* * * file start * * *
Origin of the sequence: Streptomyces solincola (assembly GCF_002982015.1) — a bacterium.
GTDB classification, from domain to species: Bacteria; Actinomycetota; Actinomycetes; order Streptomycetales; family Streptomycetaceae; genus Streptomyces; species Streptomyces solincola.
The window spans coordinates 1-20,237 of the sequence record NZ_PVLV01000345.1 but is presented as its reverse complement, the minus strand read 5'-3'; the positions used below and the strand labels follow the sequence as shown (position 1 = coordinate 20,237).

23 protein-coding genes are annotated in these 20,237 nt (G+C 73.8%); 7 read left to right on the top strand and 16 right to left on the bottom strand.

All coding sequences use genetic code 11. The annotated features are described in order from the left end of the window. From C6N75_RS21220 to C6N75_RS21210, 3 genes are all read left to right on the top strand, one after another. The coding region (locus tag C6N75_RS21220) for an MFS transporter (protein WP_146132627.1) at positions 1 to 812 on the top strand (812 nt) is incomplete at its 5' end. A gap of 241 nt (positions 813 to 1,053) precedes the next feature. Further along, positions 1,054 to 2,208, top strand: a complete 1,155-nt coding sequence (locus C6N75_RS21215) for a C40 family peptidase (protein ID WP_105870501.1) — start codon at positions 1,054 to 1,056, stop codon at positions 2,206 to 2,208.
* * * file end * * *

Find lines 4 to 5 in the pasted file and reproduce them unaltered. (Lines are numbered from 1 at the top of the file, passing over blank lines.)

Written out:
23 protein-coding genes are annotated in these 20,237 nt (G+C 73.8%); 7 read left to right on the top strand and 16 right to left on the bottom strand.

All coding sequences use genetic code 11. The annotated features are described in order from the left end of the window. From C6N75_RS21220 to C6N75_RS21210, 3 genes are all read left to right on the top strand, one after another. The coding region (locus tag C6N75_RS21220) for an MFS transporter (protein WP_146132627.1) at positions 1 to 812 on the top strand (812 nt) is incomplete at its 5' end. A gap of 241 nt (positions 813 to 1,053) precedes the next feature. Further along, positions 1,054 to 2,208, top strand: a complete 1,155-nt coding sequence (locus C6N75_RS21215) for a C40 family peptidase (protein ID WP_105870501.1) — start codon at positions 1,054 to 1,056, stop codon at positions 2,206 to 2,208.